It follows from the two points that the algorithms of the first order do not permit an adaptation through a fading dip. A fading dip is understood as a situation in which the channel unit pulse response coefficients assume values which are so small that the useful component of the received signal disappears in the noise. Assume that the sector A.sub.i-1 were affected by a fading dip. It now follows from the second point that the estimated value for the channel unit pulse response in the sector A.sub.i will be strongly affected by error with high probability. It then follows from the first point that this also holds for all further sectors A.sub.i+1, A.sub.i+2 etc.

If a fading dip occurs in a data segment, the data downstream (as seen from the test sequence) of this fading dip are no longer detectable. The probability of such a fading dip increases with the vehicle speed. This is the reason why algorithms of the first order fail at high vehicle speeds. This statement holds in the GSM system for vehicle speeds above approximately 250 km/h.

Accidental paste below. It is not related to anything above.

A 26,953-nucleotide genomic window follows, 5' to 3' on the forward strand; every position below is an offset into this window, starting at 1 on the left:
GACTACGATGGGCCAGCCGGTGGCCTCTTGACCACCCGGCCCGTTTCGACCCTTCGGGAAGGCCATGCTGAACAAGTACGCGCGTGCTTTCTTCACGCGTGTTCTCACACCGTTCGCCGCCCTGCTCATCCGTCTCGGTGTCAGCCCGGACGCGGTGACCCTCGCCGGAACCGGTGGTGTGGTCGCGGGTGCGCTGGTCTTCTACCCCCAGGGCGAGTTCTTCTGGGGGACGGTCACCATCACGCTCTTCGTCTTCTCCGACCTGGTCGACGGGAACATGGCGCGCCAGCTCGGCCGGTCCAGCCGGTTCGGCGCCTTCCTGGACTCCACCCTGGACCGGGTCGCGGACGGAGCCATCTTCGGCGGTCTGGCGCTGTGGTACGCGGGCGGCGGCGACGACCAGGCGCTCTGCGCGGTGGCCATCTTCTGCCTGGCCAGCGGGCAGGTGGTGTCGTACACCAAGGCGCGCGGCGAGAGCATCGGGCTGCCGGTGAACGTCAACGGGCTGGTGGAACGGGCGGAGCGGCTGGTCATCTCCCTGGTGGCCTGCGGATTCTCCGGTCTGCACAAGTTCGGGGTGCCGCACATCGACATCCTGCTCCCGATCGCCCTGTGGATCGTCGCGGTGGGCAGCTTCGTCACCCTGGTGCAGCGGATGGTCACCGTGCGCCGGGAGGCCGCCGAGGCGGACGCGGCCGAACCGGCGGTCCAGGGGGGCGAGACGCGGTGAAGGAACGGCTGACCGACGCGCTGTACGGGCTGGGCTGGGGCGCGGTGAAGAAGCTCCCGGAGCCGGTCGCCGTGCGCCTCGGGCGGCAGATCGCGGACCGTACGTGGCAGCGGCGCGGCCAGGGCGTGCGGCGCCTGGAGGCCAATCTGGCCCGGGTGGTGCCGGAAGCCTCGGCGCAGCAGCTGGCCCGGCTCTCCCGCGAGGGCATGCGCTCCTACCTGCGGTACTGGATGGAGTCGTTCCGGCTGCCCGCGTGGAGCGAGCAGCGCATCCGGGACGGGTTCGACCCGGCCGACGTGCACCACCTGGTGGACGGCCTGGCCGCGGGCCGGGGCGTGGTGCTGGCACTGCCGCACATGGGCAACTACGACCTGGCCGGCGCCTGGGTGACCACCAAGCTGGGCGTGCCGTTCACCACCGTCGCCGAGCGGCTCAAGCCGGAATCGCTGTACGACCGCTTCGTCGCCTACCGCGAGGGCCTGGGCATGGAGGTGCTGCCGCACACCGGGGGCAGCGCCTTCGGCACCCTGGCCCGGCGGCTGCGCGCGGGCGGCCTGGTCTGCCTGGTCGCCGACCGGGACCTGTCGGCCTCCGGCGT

2.4 Reliability-controlled data detection in accordance with the invention

The possibility of adapting the channel unit pulse response through a fading dip is the precondition for a reliable mobile communication at very high vehicle speeds. Examples of application in this case are quickly moving trains for which speeds of up to 500 km/h are being discussed. The GSM system was designed initially for vehicle speeds of up to approximately 250 km/h. Use of the GSM standard with mobile radio on trains is possible only if it is possible for the methods for adapting the channel unit pulse response, and in particular the capacity for adapting the channel unit pulse response as through a fading dip can be significantly improved.